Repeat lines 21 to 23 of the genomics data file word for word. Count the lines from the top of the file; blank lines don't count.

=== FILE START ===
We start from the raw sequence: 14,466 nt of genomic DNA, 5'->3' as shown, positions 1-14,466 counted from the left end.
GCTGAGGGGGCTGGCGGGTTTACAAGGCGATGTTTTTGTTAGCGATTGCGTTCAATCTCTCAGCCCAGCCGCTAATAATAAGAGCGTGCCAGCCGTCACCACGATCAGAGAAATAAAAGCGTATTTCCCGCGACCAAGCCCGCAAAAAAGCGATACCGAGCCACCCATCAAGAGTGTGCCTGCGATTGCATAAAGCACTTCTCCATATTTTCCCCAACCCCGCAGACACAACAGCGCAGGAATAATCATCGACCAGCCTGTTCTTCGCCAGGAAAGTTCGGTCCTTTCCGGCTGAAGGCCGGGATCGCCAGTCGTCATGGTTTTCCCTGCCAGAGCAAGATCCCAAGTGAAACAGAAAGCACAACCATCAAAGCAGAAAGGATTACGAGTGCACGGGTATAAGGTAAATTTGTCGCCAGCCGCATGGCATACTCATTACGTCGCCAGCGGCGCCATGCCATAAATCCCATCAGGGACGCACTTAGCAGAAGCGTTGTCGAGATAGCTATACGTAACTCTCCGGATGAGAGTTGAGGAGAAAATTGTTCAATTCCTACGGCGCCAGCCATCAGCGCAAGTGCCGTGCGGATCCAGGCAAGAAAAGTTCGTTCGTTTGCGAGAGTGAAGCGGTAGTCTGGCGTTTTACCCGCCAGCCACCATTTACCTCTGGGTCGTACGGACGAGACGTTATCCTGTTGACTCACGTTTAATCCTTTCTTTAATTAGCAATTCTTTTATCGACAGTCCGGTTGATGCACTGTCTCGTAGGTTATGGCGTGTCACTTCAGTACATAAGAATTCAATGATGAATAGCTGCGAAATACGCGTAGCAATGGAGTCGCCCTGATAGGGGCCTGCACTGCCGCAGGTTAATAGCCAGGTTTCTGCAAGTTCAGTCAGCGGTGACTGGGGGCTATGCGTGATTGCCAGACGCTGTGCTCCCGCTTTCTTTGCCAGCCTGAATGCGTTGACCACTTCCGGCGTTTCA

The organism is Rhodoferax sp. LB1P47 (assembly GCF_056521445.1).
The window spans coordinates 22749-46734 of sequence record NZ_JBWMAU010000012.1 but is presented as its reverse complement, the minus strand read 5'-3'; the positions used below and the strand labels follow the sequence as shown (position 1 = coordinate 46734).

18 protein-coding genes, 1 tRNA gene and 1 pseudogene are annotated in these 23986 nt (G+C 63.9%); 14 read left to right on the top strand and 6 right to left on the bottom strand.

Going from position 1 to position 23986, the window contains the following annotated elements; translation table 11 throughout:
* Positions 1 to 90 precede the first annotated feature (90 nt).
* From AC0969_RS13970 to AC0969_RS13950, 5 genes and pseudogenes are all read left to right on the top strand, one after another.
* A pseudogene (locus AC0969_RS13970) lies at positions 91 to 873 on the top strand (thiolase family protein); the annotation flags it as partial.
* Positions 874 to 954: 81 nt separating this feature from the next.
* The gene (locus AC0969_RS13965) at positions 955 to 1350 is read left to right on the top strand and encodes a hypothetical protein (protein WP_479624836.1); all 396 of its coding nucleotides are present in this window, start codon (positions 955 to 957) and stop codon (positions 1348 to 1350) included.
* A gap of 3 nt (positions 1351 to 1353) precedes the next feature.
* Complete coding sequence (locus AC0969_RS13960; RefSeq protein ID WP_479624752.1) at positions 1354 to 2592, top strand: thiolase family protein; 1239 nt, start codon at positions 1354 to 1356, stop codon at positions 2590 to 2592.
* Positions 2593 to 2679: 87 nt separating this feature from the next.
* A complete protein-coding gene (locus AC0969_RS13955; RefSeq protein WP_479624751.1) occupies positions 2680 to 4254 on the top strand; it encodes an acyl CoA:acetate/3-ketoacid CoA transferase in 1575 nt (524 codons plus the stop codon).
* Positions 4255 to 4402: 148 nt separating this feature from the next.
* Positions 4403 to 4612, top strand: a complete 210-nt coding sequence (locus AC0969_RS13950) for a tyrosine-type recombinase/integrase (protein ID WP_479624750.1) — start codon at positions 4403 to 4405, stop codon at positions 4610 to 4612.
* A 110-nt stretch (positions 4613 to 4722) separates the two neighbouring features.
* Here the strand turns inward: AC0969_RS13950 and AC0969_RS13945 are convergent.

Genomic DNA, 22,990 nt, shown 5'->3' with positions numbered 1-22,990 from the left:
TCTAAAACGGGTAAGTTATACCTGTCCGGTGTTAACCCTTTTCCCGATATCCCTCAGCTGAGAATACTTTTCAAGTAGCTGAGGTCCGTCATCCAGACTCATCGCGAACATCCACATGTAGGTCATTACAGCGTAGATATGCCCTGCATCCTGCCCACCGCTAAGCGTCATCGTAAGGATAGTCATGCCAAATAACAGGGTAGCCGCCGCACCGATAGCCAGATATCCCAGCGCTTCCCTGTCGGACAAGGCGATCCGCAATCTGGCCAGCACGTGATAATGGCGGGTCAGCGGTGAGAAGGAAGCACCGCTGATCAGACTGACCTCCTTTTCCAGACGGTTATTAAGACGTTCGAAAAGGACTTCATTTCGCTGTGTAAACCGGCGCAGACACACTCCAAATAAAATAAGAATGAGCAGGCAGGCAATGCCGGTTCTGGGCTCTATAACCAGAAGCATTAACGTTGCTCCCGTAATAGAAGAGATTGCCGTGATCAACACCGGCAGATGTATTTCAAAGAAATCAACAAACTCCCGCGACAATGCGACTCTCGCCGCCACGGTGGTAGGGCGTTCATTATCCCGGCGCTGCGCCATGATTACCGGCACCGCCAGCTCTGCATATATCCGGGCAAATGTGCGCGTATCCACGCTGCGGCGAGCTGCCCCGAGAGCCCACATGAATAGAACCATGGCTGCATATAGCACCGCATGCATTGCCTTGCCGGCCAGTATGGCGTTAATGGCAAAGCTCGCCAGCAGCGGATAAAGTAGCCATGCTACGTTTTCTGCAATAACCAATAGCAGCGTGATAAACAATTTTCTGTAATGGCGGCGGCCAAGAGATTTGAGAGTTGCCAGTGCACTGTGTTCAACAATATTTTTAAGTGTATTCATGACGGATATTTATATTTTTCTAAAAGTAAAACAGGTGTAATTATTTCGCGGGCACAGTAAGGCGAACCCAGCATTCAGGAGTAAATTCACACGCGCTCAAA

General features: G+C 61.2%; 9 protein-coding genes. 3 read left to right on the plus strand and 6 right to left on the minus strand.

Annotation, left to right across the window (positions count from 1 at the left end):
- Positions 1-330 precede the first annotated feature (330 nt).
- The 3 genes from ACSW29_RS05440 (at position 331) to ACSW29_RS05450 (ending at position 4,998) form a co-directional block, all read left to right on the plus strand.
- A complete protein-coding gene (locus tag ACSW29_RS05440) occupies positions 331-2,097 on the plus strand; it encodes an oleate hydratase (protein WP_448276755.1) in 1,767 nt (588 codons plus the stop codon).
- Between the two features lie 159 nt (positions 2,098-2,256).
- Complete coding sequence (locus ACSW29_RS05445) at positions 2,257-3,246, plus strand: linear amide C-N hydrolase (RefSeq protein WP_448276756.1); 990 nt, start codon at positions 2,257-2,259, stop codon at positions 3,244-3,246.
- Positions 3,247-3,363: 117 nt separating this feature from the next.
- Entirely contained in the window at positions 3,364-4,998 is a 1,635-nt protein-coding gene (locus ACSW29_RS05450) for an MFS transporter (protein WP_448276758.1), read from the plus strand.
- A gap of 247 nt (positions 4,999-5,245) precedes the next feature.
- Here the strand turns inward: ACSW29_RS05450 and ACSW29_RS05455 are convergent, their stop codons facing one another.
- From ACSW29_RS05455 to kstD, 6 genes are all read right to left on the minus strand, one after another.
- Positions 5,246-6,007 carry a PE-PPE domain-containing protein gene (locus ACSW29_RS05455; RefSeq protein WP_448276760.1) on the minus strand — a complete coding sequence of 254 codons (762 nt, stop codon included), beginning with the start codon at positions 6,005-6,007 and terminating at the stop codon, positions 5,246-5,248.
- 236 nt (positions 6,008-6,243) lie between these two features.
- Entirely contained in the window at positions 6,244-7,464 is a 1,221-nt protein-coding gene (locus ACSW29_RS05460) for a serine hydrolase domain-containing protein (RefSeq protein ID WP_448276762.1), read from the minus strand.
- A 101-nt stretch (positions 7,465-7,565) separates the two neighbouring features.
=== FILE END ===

TCTAAAACGGGTAAGTTATACCTGTCCGGTGTTAACCCTTTTCCCGATATCCCTCAGCTGAGAATACTTTTCAAGTAGCTGAGGTCCGTCATCCAGACTCATCGCGAACATCCACATGTAGGTCATTACAGCGTAGATATGCCCTGCATCCTGCCCACCGCTAAGCGTCATCGTAAGGATAGTCATGCCAAATAACAGGGTAGCCGCCGCACCGATAGCCAGATATCCCAGCGCTTCCCTGTCGGACAAGGCGATCCGCAATCTGGCCAGCACGTGATAATGGCGGGTCAGCGGTGAGAAGGAAGCACCGCTGATCAGACTGACCTCCTTTTCCAGACGGTTATTAAGACGTTCGAAAAGGACTTCATTTCGCTGTGTAAACCGGCGCAGACACACTCCAAATAAAATAAGAATGAGCAGGCAGGCAATGCCGGTTCTGGGCTCTATAACCAGAAGCATTAACGTTGCTCCCGTAATAGAAGAGATTGCCGTGATCAACACCGGCAGATGTATTTCAAAGAAATCAACAAACTCCCGCGACAATGCGACTCTCGCCGCCACGGTGGTAGGGCGTTCATTATCCCGGCGCTGCGCCATGATTACCGGCACCGCCAGCTCTGCATATATCCGGGCAAATGTGCGCGTATCCACGCTGCGGCGAGCTGCCCCGAGAGCCCACATGAATAGAACCATGGCTGCATATAGCACCGCATGCATTGCCTTGCCGGCCAGTATGGCGTTAATGGCAAAGCTCGCCAGCAGCGGATAAAGTAGCCATGCTACGTTTTCTGCAATAACCAATAGCAGCGTGATAAACAATTTTCTGTAATGGCGGCGGCCAAGAGATTTGAGAGTTGCCAGTGCACTGTGTTCAACAATATTTTTAAGTGTATTCATGACGGATATTTATATTTTTCTAAAAGTAAAACAGGTGTAATTATTTCGCGGGCACAGTAAGGCGAACCCAGCATTCAGGAGTAAATTCACACGCGCTCAAA

General features: G+C 61.2%; 9 protein-coding genes. 3 read left to right on the plus strand and 6 right to left on the minus strand.

Annotation, left to right across the window (positions count from 1 at the left end):